We have seen that God creates basic patterns in nature with individual differences at all levels of reality. Chinese landscape painting has imitated the way God creates.
The Chinese over their long history have developed a form of landscape painting which is unique in its form and execution.
In painting a tree they do not copy it slavishly from nature but rather paint its essence. They reduced, for example, the maple leaf to a calligraphic symbolic stroke as you see here. They painted the leaf repeatedly in ink. Each stroke was unrepeatable and a direct impression of the mind.
This landscape is first painted in ink and later washes of water color applied. Note that a wash of blue (indigo) is placed over the leaves. The Chinese consider form more important than color.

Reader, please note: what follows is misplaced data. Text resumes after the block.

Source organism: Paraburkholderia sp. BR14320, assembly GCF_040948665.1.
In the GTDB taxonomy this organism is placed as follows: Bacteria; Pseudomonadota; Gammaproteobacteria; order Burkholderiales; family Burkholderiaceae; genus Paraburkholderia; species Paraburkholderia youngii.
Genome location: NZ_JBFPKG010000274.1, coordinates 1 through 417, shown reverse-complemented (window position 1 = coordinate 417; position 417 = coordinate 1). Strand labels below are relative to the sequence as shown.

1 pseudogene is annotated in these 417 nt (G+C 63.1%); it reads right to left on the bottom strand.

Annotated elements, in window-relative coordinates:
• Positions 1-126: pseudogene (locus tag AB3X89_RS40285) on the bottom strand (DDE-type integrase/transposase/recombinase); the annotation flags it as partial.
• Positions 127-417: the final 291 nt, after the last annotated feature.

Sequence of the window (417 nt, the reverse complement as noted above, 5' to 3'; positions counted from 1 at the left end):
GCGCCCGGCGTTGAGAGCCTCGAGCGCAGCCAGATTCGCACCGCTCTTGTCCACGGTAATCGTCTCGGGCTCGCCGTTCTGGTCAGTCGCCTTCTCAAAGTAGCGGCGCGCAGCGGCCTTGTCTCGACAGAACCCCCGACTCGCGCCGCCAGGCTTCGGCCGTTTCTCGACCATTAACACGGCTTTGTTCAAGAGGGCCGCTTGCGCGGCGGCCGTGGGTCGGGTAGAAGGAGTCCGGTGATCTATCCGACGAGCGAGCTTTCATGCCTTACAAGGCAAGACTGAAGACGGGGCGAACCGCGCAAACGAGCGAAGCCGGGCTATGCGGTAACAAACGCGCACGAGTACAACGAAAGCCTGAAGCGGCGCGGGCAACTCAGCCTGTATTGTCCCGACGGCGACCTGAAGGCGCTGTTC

They do not paint the area at the base of mountains thus creating a sense of mystery, the unseen. Figures are painted small giving a sense man's inclusiveness in the cosmic order. Water, a symbol of the Tao or that mystery underlying all of nature is always included. Roots of trees are usually shown symbolizing earth while the branches symbolize heaven. The landscape comes alive by the interplay of opposites; the hard rocks and soft water, the up and down, the pointed and round, the light and dark, etc. Thus the Chinese painting exhibits both nature's patterns and the Chinese mental perspective on reality. A contemplative mood is definitely created by this painting.